Look, it’s a Bird! No, it’s a Crane!

Cranes – The Mechanical Kind

I was very surprised and delighted the other day to see this very cool and visually interesting video on Allan’s blog post: The Crane because I’d been planning this post for a few days.

About once a month or so, I must run an errand to an office in one of our financial districts. It’s quite a nice area with lots of restaurants, nice office buildings and fancy shops. There is a new building going up and for months I’ve been passing by looking at the crane. As I am fascinated with many things mechanical, I knew I had to get some pictures and, finally, one day remembered to bring my camera.


The photo below I did not take but found on the net and is a huge floating crane that lifts submarines out of the water and puts bridges into place. It is Japans biggest floating crane and the lifting capacity is 3700 tons! "Boom length: 132m., built by Mitsubishi Heavy Industries Division."

On looking up information about cranes I found out that if an operator cannot answer these questions, it’s best he not operate the crane:

How big is the primary danger zone?
What does one cubic foot of steel weigh and how can one determine the correct loading for an overhead crane?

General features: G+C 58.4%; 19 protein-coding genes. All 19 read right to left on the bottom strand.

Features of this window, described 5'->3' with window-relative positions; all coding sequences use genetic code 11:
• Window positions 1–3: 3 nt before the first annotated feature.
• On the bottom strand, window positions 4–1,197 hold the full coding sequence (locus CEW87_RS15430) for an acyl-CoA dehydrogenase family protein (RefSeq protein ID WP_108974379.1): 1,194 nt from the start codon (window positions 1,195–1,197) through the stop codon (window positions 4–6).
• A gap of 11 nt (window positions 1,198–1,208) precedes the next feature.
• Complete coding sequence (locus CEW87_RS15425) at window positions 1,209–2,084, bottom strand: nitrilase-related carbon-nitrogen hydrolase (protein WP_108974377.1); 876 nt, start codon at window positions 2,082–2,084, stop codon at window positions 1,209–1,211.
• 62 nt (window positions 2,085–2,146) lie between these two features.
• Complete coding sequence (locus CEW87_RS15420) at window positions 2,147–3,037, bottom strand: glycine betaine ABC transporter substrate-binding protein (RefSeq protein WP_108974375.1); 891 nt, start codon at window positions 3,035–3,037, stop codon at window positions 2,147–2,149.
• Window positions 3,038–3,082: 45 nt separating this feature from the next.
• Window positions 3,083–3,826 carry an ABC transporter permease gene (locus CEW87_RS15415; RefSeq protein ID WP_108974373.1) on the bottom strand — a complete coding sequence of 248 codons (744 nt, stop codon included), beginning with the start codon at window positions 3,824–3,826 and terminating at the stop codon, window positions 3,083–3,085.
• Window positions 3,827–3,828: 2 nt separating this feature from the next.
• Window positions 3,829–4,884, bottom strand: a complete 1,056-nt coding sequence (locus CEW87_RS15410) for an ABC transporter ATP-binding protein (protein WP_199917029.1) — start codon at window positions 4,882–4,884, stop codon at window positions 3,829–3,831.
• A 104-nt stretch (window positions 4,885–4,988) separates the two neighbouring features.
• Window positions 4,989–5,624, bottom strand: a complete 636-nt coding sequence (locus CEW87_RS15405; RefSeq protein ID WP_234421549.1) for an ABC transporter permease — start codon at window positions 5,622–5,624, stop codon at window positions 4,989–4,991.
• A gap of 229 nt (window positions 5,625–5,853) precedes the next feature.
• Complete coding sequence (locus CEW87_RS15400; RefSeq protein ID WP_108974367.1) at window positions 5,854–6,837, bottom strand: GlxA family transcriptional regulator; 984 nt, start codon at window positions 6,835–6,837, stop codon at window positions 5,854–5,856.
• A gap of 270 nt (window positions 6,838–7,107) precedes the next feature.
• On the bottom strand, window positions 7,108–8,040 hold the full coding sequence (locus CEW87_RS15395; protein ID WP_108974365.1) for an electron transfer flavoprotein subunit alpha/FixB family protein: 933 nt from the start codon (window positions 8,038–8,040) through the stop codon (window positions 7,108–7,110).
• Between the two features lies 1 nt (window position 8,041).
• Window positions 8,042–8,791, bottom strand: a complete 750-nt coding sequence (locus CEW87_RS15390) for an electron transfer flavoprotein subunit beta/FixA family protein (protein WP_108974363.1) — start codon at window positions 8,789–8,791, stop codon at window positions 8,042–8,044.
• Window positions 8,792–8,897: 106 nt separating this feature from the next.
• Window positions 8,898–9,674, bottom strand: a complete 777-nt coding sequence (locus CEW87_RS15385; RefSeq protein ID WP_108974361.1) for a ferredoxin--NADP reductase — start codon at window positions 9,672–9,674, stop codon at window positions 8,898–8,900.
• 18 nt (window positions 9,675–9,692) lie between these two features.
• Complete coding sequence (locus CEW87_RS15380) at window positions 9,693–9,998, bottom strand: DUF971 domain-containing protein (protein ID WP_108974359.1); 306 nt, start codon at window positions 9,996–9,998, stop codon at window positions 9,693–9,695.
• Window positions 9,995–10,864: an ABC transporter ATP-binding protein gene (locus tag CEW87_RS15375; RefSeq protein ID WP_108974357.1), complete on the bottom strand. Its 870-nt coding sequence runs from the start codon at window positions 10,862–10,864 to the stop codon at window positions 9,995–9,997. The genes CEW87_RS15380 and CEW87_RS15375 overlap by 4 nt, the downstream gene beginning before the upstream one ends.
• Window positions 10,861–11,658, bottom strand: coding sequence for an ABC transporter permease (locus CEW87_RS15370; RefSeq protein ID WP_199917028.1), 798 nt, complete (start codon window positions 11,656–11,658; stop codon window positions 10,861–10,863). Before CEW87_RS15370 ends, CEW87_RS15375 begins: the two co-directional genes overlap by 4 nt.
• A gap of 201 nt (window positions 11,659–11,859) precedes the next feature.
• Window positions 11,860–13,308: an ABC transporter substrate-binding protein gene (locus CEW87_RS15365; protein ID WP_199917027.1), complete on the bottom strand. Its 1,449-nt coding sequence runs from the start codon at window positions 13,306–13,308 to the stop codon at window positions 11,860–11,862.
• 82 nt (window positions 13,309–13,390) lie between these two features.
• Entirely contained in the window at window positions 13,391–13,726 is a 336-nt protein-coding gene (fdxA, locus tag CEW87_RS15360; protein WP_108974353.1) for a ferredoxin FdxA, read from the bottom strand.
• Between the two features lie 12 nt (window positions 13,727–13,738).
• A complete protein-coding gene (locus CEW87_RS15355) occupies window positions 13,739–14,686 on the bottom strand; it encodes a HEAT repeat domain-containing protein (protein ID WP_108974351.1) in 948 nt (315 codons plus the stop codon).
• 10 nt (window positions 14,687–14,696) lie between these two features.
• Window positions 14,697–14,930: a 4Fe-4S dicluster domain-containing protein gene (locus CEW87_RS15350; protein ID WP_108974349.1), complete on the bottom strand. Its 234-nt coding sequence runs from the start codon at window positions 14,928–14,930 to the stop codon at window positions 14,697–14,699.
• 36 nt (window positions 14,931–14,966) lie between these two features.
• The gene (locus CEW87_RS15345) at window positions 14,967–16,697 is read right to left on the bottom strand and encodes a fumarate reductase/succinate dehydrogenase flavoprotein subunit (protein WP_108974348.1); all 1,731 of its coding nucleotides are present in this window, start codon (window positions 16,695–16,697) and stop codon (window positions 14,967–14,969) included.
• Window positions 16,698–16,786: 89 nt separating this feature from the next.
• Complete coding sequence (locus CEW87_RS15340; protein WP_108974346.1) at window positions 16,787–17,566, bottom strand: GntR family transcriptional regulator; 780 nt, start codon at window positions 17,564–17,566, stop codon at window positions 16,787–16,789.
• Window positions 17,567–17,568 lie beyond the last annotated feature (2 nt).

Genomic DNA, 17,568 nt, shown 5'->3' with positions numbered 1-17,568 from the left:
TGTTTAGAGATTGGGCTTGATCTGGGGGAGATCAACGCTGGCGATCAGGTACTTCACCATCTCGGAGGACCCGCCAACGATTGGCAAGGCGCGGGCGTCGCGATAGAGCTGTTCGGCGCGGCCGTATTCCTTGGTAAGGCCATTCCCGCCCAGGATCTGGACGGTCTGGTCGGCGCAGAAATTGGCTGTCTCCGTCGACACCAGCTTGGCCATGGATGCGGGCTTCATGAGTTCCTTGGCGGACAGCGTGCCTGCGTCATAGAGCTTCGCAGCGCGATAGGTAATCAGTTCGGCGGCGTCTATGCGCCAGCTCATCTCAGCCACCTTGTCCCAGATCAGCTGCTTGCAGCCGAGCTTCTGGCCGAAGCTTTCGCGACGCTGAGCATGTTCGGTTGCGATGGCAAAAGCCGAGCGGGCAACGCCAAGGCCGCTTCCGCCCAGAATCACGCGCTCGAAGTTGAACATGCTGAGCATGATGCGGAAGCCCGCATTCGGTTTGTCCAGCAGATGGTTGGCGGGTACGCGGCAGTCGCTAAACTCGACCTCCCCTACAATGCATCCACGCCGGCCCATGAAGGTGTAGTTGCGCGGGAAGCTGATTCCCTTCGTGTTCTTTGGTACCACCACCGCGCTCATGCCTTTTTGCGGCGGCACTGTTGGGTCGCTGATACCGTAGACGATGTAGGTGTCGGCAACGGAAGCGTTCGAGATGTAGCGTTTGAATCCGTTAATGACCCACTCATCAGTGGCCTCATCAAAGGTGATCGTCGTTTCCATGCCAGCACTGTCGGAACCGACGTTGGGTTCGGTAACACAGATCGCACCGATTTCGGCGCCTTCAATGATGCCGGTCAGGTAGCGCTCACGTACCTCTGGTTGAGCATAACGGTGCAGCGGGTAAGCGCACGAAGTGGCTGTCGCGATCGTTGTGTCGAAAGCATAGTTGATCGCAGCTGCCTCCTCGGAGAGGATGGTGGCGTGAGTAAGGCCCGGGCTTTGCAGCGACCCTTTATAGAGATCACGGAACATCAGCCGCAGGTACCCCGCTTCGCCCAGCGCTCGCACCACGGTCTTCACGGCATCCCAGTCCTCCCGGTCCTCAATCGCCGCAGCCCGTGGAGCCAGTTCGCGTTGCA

What is the defined purpose of the hoist hook safety latch?
What is the accepted grade of a sling chain?
What is the minimum safe sling leg angle to use as a standard practice?
How does the angle affect the capacity of a sling?
What is resultant sling angle? And why is it a killer?
How does an operator gain control of a swinging load?
What is the difference between a cable and a wire rope?
Are home made lifting devices legal? And what information is required on all below-the-hook devices?
What factor is used to de-rate the capacity of an eyebolt, when the eyebolt is being used horizontally?
What OHSA required safety precautions must be taken before working on a crane?

I also found out what the median expected salary for a typical Crane/Tower Operator in the United States is: $40,900. Hmmmmm…..seems to me they should make more than this for such a specialized skill.

About pam

I am retired from real 9 to 5 jobs. I do my artwork and occasionally write poetry. In September 2010, I moved to Fargo, ND after spending 60 years in Phoenix, Arizona. Now, five years later, July 2015, I'm back in Arizona. And yes, I love the heat!